I see how you rearrange your impossible schedule, your donor meetings and business travel, throwing a cheesy t-shirt over your neatly pressed button-down shirt just to walk the hallways of your daughter's elementary school and show the next generation that men do care, that men are indeed present.
I see you, a man with such few words, earnestly and reliably providing safety, and non-judgment, as you, day-in, day-out, bring the broken, the weary, the pained, to our place of healing and support.
I see you, and all the unspoken, seemingly insignificant things that you do. How you just can't understand the notion of"babysitting" your own child, how you've changed more diapers than she has, how you strap that child on your waist and vacuum the entire house.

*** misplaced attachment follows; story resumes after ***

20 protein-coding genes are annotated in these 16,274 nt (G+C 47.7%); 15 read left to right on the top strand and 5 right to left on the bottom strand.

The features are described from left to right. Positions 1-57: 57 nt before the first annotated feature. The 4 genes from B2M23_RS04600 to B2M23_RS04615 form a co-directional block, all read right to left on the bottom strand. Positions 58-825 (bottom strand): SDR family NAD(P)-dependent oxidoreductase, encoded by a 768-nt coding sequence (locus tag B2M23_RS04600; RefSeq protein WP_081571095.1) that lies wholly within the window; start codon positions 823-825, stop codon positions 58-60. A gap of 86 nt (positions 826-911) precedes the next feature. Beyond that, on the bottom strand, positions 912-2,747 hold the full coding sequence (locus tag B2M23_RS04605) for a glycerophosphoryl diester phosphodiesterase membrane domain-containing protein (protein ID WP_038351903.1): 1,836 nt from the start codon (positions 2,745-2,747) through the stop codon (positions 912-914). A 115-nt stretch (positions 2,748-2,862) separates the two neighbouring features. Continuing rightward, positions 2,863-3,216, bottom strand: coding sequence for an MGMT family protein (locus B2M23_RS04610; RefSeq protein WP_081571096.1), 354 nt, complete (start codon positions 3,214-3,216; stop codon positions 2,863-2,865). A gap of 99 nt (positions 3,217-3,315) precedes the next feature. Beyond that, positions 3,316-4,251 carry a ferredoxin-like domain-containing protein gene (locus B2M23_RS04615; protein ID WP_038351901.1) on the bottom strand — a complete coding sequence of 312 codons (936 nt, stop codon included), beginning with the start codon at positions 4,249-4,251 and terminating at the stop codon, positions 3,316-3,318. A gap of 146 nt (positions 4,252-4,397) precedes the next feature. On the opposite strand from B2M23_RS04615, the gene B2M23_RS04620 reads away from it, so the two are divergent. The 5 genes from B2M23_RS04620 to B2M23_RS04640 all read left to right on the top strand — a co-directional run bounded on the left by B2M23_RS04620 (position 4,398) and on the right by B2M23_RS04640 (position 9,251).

I see you, always the only one in the conference plenary room, surrounded by a sea of female faces, listening right there along with us, to the statistics, the stories of all the hurt and anguish caused by your brothers. I see you joining in the disbelief, the anger, the commitment to change how we teach our boys to see the world.
I see you, as you unwaveringly teach your boy how to resist battling, commandeering, and controlling, and instead teach him to see the beauty in respect, equality, and compassion.
No matter what the statistics, the tabloids, that man on that television news show, or that one I went to college with says,
I see you.
WE see you. And we are grateful to see you bucking the trend, break the stereotype, step out of the expected role. But most importantly, thank you, for always seeing us too.
(Photo credit: Geya Art)